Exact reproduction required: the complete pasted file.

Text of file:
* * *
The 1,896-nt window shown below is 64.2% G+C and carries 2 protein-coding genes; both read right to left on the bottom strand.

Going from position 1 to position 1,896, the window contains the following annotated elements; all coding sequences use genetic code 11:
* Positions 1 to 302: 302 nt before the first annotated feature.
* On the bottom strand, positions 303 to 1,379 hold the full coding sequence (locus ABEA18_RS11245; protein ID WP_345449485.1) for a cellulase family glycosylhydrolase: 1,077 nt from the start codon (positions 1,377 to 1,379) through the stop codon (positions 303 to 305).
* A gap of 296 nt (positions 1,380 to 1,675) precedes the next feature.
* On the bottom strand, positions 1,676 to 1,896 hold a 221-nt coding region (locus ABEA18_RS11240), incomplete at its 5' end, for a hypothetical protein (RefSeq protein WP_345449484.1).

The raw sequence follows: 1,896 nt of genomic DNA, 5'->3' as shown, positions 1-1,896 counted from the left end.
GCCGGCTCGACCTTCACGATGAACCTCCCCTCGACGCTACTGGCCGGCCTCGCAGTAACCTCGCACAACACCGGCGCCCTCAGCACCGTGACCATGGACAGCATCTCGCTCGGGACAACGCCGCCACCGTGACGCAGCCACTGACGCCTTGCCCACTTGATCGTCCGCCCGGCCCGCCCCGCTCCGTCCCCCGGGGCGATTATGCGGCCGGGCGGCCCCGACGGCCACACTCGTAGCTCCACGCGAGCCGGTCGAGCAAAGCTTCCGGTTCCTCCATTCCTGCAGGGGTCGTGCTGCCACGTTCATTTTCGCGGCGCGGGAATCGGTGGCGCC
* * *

The 1,896-nt window shown below is 64.2% G+C and carries 2 protein-coding genes; both read right to left on the bottom strand.

Going from position 1 to position 1,896, the window contains the following annotated elements; all coding sequences use genetic code 11:
* Positions 1 to 302: 302 nt before the first annotated feature.
* On the bottom strand, positions 303 to 1,379 hold the full coding sequence (locus ABEA18_RS11245; protein ID WP_345449485.1) for a cellulase family glycosylhydrolase: 1,077 nt from the start codon (positions 1,377 to 1,379) through the stop codon (positions 303 to 305).
* A gap of 296 nt (positions 1,380 to 1,675) precedes the next feature.
* On the bottom strand, positions 1,676 to 1,896 hold a 221-nt coding region (locus ABEA18_RS11240), incomplete at its 5' end, for a hypothetical protein (RefSeq protein WP_345449484.1).

The raw sequence follows: 1,896 nt of genomic DNA, 5'->3' as shown, positions 1-1,896 counted from the left end.
GCCGGCTCGACCTTCACGATGAACCTCCCCTCGACGCTACTGGCCGGCCTCGCAGTAACCTCGCACAACACCGGCGCCCTCAGCACCGTGACCATGGACAGCATCTCGCTCGGGACAACGCCGCCACCGTGACGCAGCCACTGACGCCTTGCCCACTTGATCGTCCGCCCGGCCCGCCCCGCTCCGTCCCCCGGGGCGATTATGCGGCCGGGCGGCCCCGACGGCCACACTCGTAGCTCCACGCGAGCCGGTCGAGCAAAGCTTCCGGTTCCTCCATTCCTGCAGGGGTCGTGCTGCCACGTTCATTTTCGCGGCGCGGGAATCGGTGGCGCC